Oklahoma State Regents for Higher Education

November 2022
Oklahoma State Regents for Higher Education (Public college or university)
Oklahoma City, OK


Additional Information

  • Incident Nature:
  • Incident Political Orientation:
    Not Clear
  • Incident Responses:
  • Incident Status:
    No litigation
  • Was Speech Code incident


A new committee in Oklahoma devoted to free speech will soon oversee the state of campus discourse at public institutions of higher education. Signed into law last month, a new statute will establish a committee within the Oklahoma State Regents for Higher Education to monitor the state of free speech on college campuses, respond to complaints and provide recommendations.

The law will go into effect Nov. 1.

Proponents of the law say it will safeguard speech on campus. But detractors say the committee is another foray into the broader culture wars that have seeped into education, arguing that it unfairly implies wrongdoing by colleges and serves as a distraction from real issues.

Outside Oklahoma, the Free Speech Committee has won the backing of advocacy organizations including the Foundation for Individual Rights in Education, which offered lawmakers input on the bill but was not involved in the legislative process.

How the Commission Will Work

Republican representative Chad Caldwell, who authored HB 3543 to establish the Free Speech Committee, said he proposed the legislation not in response to one specific issue but rather out of broad concern about mounting encroachments on free expression on college campuses. He said it not only signals a commitment to free speech but also sends a message to students and employees that they needn’t self-censor when presenting controversial viewpoints.

“A professor shouldn’t be worried about getting fired, or a student shouldn’t have to worry about failing a class or doing poorly on paper, simply because they share a different viewpoint than maybe other faculty and staff, or from the student’s case, if they share a viewpoint that is different than the one that’s held by their professor,” Caldwell said.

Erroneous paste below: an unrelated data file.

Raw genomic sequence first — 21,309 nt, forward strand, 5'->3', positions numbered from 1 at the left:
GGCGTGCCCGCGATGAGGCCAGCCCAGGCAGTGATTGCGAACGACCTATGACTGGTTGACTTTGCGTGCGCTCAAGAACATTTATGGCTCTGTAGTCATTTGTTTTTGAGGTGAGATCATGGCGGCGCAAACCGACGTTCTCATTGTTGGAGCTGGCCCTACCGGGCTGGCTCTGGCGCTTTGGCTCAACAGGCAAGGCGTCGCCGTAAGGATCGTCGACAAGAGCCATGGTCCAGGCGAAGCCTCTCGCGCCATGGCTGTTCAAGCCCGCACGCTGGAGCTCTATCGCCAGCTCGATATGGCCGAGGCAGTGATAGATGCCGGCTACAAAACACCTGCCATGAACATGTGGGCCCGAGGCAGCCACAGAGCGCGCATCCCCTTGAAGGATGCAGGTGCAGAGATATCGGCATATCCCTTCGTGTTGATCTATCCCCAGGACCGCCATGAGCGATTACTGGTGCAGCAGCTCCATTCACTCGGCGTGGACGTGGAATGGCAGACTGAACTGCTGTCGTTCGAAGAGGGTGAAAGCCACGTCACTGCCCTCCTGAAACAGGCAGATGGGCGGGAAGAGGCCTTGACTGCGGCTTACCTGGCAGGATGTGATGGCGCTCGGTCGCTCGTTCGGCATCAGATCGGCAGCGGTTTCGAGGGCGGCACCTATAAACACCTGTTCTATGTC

Essentially, the Free Speech Committee has four main responsibilities: to review free speech policies, evaluate complaints of censorship, examine the training employed at individual universities to bolster protection of free speech and make recommendations on improving speech policies and training.

Ultimately, the committee will serve in an advisory role and has no punitive powers.

“We wanted to do it in a way that’s not heavy-handed,” Caldwell said. “It’s easy, especially right now, to politicize speech. We didn’t want to do that. We tried to give as much autonomy as we could to our colleges and universities. This is purely advisory. The purpose of this committee is to simply review different free speech policies and make recommendations for improvements.”

The State Board of Regents—which oversees the governing bodies of the University of Oklahoma and Oklahoma State University systems—will appoint members to the committee. Caldwell expects the committee to include representatives from the individual universities or members of the two regent systems, but the bill leaves it up to the state board to decide.

Julie Daniels, a Republican who sponsored the bill in Oklahoma’s State Senate, called the effort “an additional safeguard” for free speech in higher education. She said that free expression on Oklahoma campuses is not “as healthy as many Oklahomans would like to believe,” noting that the committee is a good-faith effort to improve that health.

“Representative Caldwell and I and many of our colleagues truly believe that free speech on campuses is very vulnerable. We want to make sure we have strong safeguards to protect it,” Daniels said.

Daniels expressed concerns that students and employees often self-censor for fear of being canceled or facing other repercussions.

“We are in a situation in our country, where various actions are having a chilling effect,” Daniels said. “And the chilling effect on exercising your free speech rights is, to me, no different than actually violating your free speech rights if you’re intimidated into not expressing your views. Then those who have no respect for the First Amendment rights of their fellow citizens have won.”